Before the Internet evolved to be the knowledge mine it is today, people had to seek information from a great many different sources, which often meant going to see specialists, or popping into the local library. Now, much of what we need to know about, or want to find out about, is available on the World Wide Web. So people have become much more discerning about the questions they seek outside help to answer, and often even arrive at a specialist with the answers to their questions already in mind.
Who are you going to ask?
Did you know there’s even a website called ‘let me Google that for you’? (Have a squizz www.lmgtfy.com.)
Many people are turning to alternative therapies and remedies for common ailments, or conversely to avoid suffering from common ailments. Using the internet, you can quite easily look up your symptoms and get a range of possible causes. You can then decide which one best fits with how you actually feel, and then look up the remedies that are most likely to make you well again. You then pop to the local health shop (virtual or physical) and buy what you need. While you should get medical advice when you need it, in many cases this is the perfect solution: it saves time and money and empowers you to take both control of and responsibility for your health.
How big is this fad?
This is no short-term irritation. Currently more than 2.4 billion people, of the 7 billion in the world, are online. That’s just over one third of the population of the planet. That’s how many people you are potentially able to reach with your message if you use the World Wide Web for business. Now, of course, you won’t reach all of them since some of them will not be looking for the information you are sharing, however, if you are not online you will not reach any of them. There is no way to avoid the fact that being on the internet gives your company clout that it otherwise doesn’t have.
Imagine you are just a little shop in a small town, but your products and customer service are amazing; by having an online presence you can grow your business exponentially by supplying people far and wide. And you don’t even have to have a big, and possibly expensive, online shopping cart to do that, since people can pay you via electronic transfer. If your little shop is not online, there is even the potential that your market share will decrease, given that people will be able to buy from bigger and cheaper suppliers further afield, in the same way. Increasing your market share via the Web will decrease your product expenditure as you buy more of your product, and you will be able to compete. Even though you are a little shop in a small town.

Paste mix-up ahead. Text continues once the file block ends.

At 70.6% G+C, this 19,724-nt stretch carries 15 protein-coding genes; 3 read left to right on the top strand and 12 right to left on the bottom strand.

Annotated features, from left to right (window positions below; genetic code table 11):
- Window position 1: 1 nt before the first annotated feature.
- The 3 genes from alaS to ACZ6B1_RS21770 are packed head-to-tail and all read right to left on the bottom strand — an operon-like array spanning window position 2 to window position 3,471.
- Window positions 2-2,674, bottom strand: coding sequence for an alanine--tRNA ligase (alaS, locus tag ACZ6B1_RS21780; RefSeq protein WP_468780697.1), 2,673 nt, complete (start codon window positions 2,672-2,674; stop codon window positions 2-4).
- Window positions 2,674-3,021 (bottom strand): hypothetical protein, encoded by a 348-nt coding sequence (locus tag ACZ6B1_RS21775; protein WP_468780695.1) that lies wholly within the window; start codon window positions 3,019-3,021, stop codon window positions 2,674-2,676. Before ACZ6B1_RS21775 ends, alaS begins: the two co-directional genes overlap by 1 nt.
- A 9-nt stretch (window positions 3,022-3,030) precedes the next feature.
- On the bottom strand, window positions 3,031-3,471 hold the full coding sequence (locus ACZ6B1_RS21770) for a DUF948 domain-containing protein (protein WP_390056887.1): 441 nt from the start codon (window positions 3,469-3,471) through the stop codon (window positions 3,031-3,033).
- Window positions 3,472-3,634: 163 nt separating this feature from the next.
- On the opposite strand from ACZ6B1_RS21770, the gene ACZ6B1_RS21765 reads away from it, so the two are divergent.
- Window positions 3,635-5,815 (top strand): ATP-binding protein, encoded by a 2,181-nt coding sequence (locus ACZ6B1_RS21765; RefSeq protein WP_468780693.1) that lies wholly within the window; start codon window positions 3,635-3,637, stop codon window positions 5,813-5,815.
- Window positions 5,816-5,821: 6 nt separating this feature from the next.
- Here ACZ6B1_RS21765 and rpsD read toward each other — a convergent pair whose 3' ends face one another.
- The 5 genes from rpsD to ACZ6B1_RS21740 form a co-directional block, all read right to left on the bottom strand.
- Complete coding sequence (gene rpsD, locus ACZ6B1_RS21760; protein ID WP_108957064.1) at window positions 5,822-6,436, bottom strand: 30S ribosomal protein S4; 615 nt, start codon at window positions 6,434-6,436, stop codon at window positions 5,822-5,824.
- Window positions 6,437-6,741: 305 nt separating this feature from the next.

Being online matters. What matters even more is presenting, and representing, yourself and your company well online. It’s not okay just to have a website; you need to publish regular, fresh articles educating people on the benefits of buying from you, or working with you in whatever way you need them to. You also need to interact with your circle of influence and help them to understand why you sell what you do and why they need it… from you rather than your competitors. But not with a hard sell, by giving them the information they need to make a sound decision.
Grow your influence through relationships based on trust
Trust and relationships are the way to build a successful business and influence is a matter of patience. The more time you invest in your clients the more trust you will build and the more long term your client relationships will be. Repeat customers are golden, that’s a given. I’ve often heard clients say they are keen to get online but are terrified of the technical side of it, of getting it wrong, or of not having the time to dedicate to it. All these are real concerns that can be dealt with by building a relationship with an online marketing specialist. However you go about it, by sourcing the information you need online or by aligning yourself with a specialist, the crux of the matter is: if you are not online you will soon be left behind.
How important do you think it is to have an online presence for your business? Do you think there is longevity for businesses who do not own their piece of the cloud?